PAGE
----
Wednesday, October 26, 2011

Don't Forget Your Place!!!!

Two things happened to me in the last week that made me connect learning to actual behavior.

In the book above Anthony Muhammad describes characteristics of staff within a school and the process of how to identify, understand, and support all members.  From the review on Google Books there are four types of staff members in a school:

The Believers are those who are committed to the learning of each student and who operate under the assumption that their efforts can make an enormous difference in that learning.
The Fundamentalists are preservers of the status quo.
The Tweeners are members of a staff who are typically new to a school and are attempting to learn its prevailing culture.
The Survivors are those who have been so overwhelmed by the stress and demands of the profession that their primary goal becomes making it through the day, the week, and the year.

Where this connects is to an e-mail I received today.  

I sent out a school wide e-mail advertising an upcoming conference and this is the response I received:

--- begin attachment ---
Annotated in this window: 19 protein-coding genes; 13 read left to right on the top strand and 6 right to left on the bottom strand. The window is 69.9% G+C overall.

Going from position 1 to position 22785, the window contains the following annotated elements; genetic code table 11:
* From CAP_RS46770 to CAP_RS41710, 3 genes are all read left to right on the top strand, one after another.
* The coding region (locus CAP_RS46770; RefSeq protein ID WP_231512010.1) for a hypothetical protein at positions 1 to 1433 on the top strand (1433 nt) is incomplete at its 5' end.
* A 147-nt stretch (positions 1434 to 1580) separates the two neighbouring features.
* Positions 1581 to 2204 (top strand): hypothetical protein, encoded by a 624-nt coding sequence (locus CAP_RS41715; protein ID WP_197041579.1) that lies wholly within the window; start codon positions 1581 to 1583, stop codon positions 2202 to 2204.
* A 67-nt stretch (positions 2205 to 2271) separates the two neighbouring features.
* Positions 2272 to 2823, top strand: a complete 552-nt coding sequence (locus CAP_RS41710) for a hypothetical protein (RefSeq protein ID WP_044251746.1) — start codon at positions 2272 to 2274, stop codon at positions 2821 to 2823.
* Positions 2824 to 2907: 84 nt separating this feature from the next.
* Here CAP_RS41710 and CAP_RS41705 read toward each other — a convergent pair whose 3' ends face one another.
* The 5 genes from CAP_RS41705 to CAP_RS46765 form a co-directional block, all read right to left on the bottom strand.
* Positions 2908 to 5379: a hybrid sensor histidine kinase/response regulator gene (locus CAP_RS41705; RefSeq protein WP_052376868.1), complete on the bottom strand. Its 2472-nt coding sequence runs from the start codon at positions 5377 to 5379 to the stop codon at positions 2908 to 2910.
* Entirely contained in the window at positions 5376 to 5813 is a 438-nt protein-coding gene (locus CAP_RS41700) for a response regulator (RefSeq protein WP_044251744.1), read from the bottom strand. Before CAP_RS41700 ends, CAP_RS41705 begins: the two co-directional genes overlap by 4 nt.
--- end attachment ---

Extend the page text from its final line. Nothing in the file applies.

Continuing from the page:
I was caught off guard and angry.  (as an aside: I have not really worked with this colleague of mine and run into them at an occasional faculty meeting.  I've been working at my school for seven years and have been seeking an administrative position for at least four years.)

I am not sure what I did to deserve this e-mail response but it happened.  As the overachiever I am, anything I run across I seek to find ways to understand.  I could play this off as just an ignorant (lacking knowledge) staff member but I refuse to think it's just that.  It must go back to culture of the building and the understanding of how this person must view and interact with the building.

Having the knowledge I have based on the insight from the book above I came to the conclusion that this teacher is a "fundamentalist."  I am not sure what prompted the e-mail but I seem to have struck a nerve about my desire to learn in grow in my profession by attending a conference.  

I am a "Believer."  I know that, for better or for worse, what I do every day makes a difference for one or more students.  I will have a face to face with this person, I hope we can overcome this and rebuild the bridge to transform our school culture.